“Changes to one team’s service may be implemented by another team who needs the enhanced capability by what is called an Away Team. This team works on the Home Team’s code to add what it needs according to established engineering standards and then leaves that code in good order to be maintained by the Home Team who owns the service, with help when needed.”
Fully embedding your team in another team’s context to get something done, seems to me a very interesting compromise between autonomy and collaboration. Every team is an island, but it is ok to travel to another island and if that’s not possible, you can still build your own.
Also more than disorienting to see an in-depth piece about engineering organizations like this appear on The Register.
Putting an entire team in another team’s context is something I have considered for all the collaboration, delivery, culture etc. benefits that it will most likely yield in exchange for a minor hit in delivery.
Venkat’s newsletter “Life Spirit Distillation” has a nice argument against personal growth and instead in favor of life intensification reframing the question into:
What do you do with the unexpected person you find you’ve turned into?
Many years ago I suggested building in async facilities into Django. I got ridiculed for that both for technical feasibility (rightly) and necessity (short-sightedly). Now finally we have a proposal to build those features into the framework that demonstrates the same need and that can be implemented.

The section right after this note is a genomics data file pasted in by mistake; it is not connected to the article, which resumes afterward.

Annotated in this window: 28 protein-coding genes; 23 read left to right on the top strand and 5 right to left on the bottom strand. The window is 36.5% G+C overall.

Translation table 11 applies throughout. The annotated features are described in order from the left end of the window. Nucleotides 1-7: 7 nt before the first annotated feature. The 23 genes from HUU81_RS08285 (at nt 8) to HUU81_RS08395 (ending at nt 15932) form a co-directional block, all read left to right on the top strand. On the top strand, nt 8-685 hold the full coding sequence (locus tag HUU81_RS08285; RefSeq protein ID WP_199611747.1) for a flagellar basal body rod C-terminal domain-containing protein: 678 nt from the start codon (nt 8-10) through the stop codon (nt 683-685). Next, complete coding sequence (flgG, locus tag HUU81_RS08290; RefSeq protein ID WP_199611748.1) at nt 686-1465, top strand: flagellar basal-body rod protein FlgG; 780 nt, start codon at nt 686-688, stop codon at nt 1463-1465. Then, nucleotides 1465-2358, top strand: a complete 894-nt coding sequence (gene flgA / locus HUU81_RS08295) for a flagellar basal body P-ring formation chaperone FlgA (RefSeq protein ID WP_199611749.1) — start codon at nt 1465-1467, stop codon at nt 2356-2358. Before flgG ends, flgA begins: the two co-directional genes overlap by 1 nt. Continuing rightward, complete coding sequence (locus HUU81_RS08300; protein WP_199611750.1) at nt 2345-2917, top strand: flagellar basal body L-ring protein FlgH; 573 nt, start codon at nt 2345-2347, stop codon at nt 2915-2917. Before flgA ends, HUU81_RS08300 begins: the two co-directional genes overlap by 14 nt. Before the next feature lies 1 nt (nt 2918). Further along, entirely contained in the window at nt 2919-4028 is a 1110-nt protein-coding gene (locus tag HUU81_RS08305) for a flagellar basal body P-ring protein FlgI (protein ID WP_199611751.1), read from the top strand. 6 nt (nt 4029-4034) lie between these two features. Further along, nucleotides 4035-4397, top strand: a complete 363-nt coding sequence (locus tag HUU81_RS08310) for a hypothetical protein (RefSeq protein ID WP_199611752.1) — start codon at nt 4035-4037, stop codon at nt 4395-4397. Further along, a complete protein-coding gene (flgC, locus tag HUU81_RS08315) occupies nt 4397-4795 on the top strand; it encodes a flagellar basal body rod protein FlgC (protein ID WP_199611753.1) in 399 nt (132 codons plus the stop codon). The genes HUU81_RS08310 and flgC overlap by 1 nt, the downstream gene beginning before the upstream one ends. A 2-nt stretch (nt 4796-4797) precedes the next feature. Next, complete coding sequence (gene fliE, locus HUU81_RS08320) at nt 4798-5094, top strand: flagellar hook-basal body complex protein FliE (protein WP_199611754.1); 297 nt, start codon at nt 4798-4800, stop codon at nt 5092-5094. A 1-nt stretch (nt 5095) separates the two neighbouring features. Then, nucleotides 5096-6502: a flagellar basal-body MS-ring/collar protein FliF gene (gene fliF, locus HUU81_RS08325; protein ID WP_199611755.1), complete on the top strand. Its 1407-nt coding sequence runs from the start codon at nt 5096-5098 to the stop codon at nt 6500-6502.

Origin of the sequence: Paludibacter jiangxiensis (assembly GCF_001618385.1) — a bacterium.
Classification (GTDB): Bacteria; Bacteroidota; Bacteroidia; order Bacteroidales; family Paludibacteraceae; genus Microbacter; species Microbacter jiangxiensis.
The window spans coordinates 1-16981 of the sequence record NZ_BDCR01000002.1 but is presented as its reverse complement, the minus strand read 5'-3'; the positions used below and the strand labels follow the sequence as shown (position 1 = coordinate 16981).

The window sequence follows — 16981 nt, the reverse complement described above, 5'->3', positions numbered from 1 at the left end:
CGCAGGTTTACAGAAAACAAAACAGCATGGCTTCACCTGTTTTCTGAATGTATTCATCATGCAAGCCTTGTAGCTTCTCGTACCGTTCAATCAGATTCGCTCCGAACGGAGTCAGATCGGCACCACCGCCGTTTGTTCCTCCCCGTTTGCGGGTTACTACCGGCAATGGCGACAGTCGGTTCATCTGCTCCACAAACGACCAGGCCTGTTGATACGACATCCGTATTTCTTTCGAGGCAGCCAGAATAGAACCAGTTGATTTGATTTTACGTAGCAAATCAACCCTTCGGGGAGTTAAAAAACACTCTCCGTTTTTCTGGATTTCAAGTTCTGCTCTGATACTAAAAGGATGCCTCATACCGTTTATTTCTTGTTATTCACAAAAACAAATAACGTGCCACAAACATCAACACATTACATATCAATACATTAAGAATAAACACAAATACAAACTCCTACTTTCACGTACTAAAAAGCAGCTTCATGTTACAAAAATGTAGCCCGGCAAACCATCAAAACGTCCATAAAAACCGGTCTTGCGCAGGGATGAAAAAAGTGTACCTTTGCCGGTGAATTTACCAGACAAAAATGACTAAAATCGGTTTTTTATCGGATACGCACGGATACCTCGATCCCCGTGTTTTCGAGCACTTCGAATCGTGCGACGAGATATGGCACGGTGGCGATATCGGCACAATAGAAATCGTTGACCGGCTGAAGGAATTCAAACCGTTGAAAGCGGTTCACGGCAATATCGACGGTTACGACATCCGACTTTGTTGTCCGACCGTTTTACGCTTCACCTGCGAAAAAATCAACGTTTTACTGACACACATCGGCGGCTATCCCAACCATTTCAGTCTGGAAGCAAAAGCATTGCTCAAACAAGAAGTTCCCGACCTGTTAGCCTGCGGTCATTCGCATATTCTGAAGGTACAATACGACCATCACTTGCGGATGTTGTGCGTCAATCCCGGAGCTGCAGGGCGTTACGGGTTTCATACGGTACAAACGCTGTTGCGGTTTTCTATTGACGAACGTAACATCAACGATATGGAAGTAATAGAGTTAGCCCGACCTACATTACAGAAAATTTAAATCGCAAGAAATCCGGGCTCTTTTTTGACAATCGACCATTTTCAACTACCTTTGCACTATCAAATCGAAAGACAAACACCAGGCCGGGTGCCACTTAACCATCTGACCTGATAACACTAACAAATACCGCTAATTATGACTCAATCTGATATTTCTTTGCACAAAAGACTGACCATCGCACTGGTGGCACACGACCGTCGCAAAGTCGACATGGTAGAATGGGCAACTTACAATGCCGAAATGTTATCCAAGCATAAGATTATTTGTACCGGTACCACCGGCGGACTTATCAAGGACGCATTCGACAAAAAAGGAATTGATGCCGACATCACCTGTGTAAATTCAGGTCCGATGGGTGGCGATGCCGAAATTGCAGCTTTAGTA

This article about forecasting dovetails nicely with the book about measuring risk that I just read. It makes the case for foxlike thinking, something of which I don’t need to be persuaded.
Among those, they identified a small group of the foxiest forecasters—bright people with extremely wide-ranging interests and unusually expansive reading habits, but no particular relevant background—and weighted team forecasts toward their predictions. They destroyed the competition.
Tetlock and Mellers found that not only were the best forecasters foxy as individuals, but they tended to have qualities that made them particularly effective collaborators. They were “curious about, well, really everything,” as one of the top forecasters told me. They crossed disciplines, and viewed their teammates as sources for learning, rather than peers to be convinced. When those foxes were later grouped into much smaller teams—12 members each—they became even more accurate. They outperformed—by a lot—a group of experienced intelligence analysts with access to classified data.
It’s exciting to see the Emirates government put design front and center. Unfortunately though in a closed context such as that, it is more than likely that design will be instrumentalized and deployed only for material gain.
A book and an overview of how career opportunities are closed off to those without the right background and how to be cognizant of this and correct for it.